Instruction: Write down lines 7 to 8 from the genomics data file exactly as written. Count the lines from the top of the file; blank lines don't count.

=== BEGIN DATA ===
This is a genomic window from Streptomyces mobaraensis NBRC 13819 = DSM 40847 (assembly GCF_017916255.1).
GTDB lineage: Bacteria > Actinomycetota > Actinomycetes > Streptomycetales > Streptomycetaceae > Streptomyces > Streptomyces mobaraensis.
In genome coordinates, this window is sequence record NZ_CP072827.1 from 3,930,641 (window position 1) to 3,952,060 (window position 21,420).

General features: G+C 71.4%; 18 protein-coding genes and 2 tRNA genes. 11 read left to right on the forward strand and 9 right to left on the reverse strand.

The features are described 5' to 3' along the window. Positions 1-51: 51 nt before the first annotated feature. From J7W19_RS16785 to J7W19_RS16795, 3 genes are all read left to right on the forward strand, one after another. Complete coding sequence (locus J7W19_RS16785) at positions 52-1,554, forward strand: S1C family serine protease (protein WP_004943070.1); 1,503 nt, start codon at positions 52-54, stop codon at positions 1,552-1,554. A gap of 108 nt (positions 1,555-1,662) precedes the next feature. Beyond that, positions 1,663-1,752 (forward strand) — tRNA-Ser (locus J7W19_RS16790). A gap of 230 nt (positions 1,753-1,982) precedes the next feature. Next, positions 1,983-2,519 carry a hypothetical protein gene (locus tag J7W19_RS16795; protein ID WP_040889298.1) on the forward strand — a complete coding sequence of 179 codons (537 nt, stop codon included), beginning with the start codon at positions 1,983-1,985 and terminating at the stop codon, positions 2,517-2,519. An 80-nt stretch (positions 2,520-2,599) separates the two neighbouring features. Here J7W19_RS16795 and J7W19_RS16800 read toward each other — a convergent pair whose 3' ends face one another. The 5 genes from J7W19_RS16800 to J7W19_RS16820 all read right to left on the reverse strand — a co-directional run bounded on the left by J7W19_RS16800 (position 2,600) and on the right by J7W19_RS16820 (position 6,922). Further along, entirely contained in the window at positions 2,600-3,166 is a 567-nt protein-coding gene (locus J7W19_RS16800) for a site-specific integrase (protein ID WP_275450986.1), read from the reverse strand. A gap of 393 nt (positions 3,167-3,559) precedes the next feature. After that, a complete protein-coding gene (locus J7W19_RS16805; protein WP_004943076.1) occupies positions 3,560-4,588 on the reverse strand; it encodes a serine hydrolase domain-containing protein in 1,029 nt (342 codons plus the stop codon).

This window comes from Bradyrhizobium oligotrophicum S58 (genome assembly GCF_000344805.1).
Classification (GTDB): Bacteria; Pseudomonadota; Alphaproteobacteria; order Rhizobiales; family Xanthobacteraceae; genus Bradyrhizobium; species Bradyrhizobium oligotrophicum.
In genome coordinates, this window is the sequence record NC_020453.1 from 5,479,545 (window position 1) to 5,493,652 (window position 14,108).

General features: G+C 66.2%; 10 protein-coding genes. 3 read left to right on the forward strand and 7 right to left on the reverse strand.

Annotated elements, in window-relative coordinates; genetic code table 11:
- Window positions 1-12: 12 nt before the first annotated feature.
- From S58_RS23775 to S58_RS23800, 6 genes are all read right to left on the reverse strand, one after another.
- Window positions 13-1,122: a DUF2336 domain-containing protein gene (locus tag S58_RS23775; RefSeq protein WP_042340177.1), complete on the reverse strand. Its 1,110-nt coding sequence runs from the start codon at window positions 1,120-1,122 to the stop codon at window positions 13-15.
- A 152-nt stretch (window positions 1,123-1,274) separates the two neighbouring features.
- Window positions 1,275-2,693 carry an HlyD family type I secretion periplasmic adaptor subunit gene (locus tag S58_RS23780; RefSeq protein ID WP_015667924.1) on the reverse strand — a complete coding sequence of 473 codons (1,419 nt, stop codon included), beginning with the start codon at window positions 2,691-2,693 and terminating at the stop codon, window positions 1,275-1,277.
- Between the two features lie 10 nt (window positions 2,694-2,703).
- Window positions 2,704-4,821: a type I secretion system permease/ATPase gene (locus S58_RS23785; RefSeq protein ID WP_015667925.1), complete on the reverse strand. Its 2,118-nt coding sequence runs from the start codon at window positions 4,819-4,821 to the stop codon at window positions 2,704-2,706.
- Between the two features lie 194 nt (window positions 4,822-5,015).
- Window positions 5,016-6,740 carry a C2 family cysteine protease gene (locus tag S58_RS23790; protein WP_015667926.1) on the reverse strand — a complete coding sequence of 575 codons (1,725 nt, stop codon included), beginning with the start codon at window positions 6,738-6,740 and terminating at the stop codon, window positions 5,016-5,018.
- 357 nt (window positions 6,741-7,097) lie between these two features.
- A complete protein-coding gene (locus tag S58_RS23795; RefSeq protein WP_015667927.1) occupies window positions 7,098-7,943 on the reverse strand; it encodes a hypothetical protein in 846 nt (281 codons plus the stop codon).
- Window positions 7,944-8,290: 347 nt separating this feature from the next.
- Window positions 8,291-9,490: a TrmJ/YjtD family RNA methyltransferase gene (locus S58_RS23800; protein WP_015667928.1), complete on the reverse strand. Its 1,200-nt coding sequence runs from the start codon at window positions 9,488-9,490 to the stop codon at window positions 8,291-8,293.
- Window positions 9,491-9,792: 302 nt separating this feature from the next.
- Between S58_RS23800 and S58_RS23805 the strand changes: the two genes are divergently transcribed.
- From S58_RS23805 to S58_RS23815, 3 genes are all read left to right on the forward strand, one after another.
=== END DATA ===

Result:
Classification (GTDB): Bacteria; Pseudomonadota; Alphaproteobacteria; order Rhizobiales; family Xanthobacteraceae; genus Bradyrhizobium; species Bradyrhizobium oligotrophicum.
In genome coordinates, this window is the sequence record NC_020453.1 from 5,479,545 (window position 1) to 5,493,652 (window position 14,108).